In order to obtain a Drive Only license, individuals must apply for a learner's permit and have it for at least three months, longer for 16- and 17-year-olds, before obtaining a license so they can practice with a licensed driver in preparation for the road skills test, the DMV said.
The app and driver's manual are free study materials for applicants, with versions in English and Spanish available for download. There is an audio version of the manual in English and one in Spanish will soon be available.
Additional requirements for young teen drivers are available at ct.gov/dmv/teens
Blog ct news More than 6,500 undocumented immigrants sign up for new Drive Only License test Posted on December 2, 2014 | By Fausto Giovanny Pinto
More than 6,500 undocumented immigrants in the state have signed up for appointments to take a written driving test, since the application opened Monday, according to the Department of Motor Vehicles.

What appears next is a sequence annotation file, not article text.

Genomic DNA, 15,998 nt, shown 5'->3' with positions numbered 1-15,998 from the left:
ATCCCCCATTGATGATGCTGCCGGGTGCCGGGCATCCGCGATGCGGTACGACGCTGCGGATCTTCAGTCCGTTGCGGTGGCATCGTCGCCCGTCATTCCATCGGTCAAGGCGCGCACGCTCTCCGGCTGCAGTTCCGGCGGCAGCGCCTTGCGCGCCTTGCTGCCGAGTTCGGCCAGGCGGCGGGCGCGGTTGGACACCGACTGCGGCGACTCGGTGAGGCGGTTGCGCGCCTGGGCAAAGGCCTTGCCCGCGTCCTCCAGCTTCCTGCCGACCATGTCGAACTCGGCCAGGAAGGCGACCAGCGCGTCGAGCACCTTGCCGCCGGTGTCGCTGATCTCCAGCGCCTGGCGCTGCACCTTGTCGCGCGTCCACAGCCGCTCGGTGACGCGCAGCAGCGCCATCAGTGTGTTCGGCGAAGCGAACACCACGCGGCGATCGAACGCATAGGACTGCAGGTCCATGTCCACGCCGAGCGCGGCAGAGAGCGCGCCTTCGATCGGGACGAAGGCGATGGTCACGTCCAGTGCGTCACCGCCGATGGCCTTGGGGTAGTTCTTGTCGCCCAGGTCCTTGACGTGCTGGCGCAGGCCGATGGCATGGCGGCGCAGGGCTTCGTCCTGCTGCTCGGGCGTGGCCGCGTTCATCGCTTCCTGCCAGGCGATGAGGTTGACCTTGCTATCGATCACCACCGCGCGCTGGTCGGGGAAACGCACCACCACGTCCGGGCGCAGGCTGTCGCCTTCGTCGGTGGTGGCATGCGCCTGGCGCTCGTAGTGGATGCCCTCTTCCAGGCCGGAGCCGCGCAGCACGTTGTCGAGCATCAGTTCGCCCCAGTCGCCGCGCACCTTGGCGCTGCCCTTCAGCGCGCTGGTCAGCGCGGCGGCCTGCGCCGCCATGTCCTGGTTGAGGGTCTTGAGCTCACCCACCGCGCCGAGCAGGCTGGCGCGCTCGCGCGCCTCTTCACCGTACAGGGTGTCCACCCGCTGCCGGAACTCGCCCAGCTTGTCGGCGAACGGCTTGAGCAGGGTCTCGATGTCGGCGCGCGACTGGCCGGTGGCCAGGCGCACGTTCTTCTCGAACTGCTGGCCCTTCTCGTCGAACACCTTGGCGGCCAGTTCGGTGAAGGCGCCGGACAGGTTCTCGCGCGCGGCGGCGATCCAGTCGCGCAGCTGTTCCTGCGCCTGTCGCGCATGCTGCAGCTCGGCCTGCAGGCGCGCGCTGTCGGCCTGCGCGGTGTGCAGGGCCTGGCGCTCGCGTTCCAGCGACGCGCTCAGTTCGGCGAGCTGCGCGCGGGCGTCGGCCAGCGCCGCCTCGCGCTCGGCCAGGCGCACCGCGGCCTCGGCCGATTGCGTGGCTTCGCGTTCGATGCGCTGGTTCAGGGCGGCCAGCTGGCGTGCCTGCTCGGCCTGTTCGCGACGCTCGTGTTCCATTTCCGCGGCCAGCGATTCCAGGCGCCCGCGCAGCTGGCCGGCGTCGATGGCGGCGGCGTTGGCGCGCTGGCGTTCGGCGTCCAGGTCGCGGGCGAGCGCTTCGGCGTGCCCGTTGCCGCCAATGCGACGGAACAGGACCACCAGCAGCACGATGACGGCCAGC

The written test is the first step in obtaining a Drive Only License, which will start being issued next year to those that qualify for the program.
“Slots are filling fast and people need to know they must study for this test or face a longer wait to obtain a license,” said DMV Commissioner Melody A. Currey, in press release announcing the numbers.
There have also been about 600 downloads of the special practice test app, which is designed for prospective drivers with 60 real test questions they will face in this first step of the licensing process.
Due to the high volume, the Norwalk and Danbury DMV offices have already filled the first few months for the Drive Only knowledge test slots, according to the DMV. The remainder of DMV hub offices offering this Drive Only knowledge test are also filling fast.
Appointments can only be obtained online – no walk-ins are allowed – through this special system the DMV set up in in 2012 to manage the learner’s permit process.